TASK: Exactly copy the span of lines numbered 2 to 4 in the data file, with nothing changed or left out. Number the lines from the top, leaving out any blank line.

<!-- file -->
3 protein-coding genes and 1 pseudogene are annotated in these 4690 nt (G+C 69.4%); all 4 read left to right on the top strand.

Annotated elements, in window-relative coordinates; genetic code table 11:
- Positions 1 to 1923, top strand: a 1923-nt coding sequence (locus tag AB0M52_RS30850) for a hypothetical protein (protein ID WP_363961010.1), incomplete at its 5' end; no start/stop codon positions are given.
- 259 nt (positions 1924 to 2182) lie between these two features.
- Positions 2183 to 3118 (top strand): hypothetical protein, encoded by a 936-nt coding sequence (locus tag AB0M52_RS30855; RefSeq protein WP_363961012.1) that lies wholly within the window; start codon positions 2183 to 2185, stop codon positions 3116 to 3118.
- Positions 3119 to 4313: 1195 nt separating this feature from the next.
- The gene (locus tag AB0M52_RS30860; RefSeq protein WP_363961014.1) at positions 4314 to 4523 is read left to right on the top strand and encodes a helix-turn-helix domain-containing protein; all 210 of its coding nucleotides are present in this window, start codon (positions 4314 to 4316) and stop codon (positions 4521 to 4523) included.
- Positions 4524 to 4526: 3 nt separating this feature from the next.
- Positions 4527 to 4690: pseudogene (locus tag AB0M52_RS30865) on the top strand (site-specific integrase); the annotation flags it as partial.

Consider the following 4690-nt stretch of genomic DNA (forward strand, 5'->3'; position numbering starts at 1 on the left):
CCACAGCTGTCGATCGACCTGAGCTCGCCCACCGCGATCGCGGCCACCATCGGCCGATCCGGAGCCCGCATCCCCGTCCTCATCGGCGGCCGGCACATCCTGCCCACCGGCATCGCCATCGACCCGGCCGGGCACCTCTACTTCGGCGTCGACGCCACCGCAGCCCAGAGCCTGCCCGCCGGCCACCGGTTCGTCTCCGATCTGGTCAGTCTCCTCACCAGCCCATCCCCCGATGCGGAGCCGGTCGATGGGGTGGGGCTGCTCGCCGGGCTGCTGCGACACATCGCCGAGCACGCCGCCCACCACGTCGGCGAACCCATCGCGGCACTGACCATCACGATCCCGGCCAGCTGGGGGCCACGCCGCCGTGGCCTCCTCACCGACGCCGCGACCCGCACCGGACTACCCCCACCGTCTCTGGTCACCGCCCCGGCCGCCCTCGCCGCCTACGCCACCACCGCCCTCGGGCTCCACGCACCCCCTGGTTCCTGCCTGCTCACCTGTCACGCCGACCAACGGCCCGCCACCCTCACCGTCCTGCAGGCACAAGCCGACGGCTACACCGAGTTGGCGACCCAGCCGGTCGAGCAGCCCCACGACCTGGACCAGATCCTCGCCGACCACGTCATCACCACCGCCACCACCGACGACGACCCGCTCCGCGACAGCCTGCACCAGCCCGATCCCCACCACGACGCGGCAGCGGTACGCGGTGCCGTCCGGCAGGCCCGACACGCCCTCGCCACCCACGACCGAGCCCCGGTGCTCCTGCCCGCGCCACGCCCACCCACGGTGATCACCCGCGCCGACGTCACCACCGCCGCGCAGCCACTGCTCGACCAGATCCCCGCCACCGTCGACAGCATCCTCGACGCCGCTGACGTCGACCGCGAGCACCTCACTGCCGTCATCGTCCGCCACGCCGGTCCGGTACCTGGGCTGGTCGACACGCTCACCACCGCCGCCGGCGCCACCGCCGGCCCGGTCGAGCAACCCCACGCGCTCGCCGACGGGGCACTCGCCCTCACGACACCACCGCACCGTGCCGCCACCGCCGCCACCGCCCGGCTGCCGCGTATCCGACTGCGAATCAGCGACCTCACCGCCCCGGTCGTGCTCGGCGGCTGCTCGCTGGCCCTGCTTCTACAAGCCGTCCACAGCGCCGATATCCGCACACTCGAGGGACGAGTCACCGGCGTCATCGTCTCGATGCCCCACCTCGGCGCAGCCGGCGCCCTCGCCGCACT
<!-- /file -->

Annotated elements, in window-relative coordinates; genetic code table 11:
- Positions 1 to 1923, top strand: a 1923-nt coding sequence (locus tag AB0M52_RS30850) for a hypothetical protein (protein ID WP_363961010.1), incomplete at its 5' end; no start/stop codon positions are given.
- 259 nt (positions 1924 to 2182) lie between these two features.